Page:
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Agree Realty Corp (ADC) Q4 2019 Earnings Call Transcript

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Agree Realty Corp (NYSE: ADC)
Q4 2019 Earnings Call
Feb 21, 2020, 9:00 a.m. ET

Contents:

  • Prepared Remarks
  • Questions and Answers
  • Call Participants

Prepared Remarks:

Operator

Good morning and welcome to the Agree Realty Fourth Quarter and Full Year 2019 Conference Call. All participants will be in listen-only mode. [Operator Instructions] After today's presentation, there will be an opportunity to ask questions. [Operator Instructions] Please note this event is being recorded. I would now like to turn the conference over to Joey Agree, President and CEO. Please go ahead, Joey.

Joey Agree -- President, Chief Executive Officer and Director

Thank you, operator. Good morning everyone and thank you for joining us for Agree Realty's fourth quarter and full year 2019 earnings call. Joining me this morning is Clay Thelen, our Chief Financial Officer. Before we begin, I'd like to digress for a moment and start this morning's call with a 30,000 foot perspective. I'll get to our most recent quarter and record full year accomplishments shortly. But first, I think it's important to speak to recent activities we have seen in the net lease space.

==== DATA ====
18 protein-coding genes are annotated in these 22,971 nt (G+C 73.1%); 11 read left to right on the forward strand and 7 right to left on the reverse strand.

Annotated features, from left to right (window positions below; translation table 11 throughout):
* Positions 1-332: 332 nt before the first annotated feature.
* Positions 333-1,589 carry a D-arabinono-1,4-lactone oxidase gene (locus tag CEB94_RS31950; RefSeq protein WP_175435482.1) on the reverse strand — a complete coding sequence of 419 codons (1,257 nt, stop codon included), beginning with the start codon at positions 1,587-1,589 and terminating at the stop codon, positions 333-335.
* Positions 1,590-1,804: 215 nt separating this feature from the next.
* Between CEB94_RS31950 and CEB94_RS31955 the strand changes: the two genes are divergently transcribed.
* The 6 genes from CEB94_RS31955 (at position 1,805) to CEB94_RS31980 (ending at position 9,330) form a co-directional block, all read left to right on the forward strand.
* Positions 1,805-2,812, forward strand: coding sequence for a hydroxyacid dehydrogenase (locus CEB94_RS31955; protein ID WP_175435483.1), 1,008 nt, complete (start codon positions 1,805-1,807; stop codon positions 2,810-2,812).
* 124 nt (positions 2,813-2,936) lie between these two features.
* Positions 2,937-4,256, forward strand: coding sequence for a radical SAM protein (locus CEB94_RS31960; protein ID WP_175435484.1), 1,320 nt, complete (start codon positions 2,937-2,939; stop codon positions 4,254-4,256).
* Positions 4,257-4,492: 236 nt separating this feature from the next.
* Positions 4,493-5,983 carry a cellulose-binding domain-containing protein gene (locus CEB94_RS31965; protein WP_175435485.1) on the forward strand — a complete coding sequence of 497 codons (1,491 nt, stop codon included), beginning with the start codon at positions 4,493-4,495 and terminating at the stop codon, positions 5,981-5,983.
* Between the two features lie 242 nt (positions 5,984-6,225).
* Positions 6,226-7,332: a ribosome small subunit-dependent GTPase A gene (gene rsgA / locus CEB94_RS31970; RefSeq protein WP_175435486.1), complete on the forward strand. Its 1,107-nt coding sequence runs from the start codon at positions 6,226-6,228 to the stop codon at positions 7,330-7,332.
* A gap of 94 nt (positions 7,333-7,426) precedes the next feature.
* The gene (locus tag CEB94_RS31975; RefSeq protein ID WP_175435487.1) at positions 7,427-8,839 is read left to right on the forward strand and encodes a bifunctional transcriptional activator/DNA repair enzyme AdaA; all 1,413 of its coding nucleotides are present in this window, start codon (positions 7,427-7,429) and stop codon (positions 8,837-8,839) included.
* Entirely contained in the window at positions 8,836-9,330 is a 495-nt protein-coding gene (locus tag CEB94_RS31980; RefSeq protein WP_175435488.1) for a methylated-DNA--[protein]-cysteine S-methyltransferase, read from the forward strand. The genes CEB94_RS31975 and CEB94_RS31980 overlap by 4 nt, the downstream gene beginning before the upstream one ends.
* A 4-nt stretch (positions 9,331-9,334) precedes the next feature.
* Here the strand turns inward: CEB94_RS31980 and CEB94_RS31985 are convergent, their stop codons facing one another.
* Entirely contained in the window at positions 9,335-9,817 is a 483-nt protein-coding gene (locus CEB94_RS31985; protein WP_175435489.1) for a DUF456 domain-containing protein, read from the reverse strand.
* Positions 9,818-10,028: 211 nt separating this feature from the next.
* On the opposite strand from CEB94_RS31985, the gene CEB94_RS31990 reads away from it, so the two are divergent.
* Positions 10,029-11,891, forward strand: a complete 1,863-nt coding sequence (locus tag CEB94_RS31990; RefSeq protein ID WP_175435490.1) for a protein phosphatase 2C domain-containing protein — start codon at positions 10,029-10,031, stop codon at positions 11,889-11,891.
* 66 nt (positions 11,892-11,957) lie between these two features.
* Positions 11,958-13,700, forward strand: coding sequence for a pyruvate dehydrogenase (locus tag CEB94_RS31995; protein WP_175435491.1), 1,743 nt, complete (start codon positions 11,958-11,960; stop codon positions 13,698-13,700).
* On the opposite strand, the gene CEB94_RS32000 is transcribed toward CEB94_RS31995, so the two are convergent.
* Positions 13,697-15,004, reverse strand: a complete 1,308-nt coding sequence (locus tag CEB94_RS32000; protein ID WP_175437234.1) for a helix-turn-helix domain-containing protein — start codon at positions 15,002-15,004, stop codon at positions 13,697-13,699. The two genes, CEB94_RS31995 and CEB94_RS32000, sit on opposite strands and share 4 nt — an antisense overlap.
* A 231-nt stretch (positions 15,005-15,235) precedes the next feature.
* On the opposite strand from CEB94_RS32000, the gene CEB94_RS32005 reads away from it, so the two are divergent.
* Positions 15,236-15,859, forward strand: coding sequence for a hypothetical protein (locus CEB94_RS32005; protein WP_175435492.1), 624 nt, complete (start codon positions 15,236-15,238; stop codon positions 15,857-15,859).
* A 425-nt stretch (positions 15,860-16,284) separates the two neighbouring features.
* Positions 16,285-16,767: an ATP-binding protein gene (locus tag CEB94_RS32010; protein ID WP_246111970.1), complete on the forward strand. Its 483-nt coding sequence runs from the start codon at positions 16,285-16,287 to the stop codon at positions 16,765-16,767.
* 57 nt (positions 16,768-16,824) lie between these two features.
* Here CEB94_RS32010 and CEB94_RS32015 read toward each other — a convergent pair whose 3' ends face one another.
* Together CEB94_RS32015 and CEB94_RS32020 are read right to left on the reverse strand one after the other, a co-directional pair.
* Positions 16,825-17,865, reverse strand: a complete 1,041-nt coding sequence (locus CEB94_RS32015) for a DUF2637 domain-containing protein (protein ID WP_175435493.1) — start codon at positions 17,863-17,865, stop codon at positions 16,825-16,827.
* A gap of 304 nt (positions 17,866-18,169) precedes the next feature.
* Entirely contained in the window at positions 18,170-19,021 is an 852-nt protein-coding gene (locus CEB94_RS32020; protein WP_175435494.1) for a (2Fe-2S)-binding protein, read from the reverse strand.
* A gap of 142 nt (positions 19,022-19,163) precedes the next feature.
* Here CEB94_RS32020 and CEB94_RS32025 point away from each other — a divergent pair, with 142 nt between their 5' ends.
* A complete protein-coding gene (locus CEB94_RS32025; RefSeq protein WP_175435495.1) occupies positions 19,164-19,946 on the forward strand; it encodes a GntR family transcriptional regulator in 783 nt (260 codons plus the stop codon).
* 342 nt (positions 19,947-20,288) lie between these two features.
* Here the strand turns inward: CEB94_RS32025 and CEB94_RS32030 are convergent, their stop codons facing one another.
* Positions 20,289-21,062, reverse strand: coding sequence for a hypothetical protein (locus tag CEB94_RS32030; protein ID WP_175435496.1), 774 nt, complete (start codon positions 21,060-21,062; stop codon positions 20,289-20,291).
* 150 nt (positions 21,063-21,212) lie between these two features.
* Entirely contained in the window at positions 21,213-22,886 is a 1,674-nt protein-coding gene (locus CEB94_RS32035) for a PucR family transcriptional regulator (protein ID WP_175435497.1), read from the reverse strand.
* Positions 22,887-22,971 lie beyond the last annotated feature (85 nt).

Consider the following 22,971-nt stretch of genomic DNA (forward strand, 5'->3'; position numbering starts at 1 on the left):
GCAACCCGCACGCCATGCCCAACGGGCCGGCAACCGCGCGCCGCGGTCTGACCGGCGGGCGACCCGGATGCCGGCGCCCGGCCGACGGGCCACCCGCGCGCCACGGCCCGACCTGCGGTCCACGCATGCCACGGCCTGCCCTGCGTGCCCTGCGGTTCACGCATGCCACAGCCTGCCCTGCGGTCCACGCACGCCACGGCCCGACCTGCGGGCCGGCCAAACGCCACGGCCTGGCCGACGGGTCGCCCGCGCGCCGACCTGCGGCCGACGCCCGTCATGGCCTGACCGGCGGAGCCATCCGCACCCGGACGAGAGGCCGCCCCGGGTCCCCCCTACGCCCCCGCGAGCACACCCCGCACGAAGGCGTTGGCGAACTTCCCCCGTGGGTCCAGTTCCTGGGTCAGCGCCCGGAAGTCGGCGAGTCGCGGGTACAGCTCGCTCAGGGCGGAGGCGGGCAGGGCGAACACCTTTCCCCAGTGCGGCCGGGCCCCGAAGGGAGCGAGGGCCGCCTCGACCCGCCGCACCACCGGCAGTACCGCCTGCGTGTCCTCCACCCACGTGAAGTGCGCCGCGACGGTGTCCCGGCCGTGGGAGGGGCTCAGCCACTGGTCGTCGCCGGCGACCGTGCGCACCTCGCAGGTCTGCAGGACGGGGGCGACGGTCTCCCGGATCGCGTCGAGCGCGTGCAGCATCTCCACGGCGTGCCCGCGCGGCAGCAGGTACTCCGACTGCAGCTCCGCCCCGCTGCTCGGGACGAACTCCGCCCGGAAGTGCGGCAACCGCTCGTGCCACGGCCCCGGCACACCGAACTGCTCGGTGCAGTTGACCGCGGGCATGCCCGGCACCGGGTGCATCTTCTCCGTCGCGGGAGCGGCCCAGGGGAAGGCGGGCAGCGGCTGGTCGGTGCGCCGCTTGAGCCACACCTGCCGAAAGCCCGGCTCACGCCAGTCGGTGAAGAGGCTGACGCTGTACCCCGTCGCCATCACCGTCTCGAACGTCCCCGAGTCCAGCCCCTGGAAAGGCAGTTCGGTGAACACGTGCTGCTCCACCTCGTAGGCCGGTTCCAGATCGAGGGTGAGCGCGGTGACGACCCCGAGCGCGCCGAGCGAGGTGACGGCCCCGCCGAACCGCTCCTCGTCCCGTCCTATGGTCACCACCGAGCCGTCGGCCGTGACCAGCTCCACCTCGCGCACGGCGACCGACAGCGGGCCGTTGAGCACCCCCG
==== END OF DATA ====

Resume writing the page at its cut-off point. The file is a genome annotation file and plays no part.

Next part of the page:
Recent retailer bankruptcies and negative headlines has served to affirm our investment thesis, which is built upon a risk averse perspective of the retail universe. Over the course of the last several quarters, I've tried to emphasize and refocus investors away from not only per share earnings growth but also toward real estate fundamentals, market positioning and retailer balance sheets in an omnichannel retail world. The world today is changing dynamically and retail is going through constant disruption. Today's retail operators need to be adept, flexible and nimble. A strong consumer and lower interest rates can prolong the inevitable, but the reality facing today's poorly capitalized retailers is becoming abundantly clear. The ability to invest in e-commerce distribution, price and market share are critical. Leveraged balance sheets, private equity sponsorship and the lack of liquidity are nearly insurmountable challenges given these strong headwinds.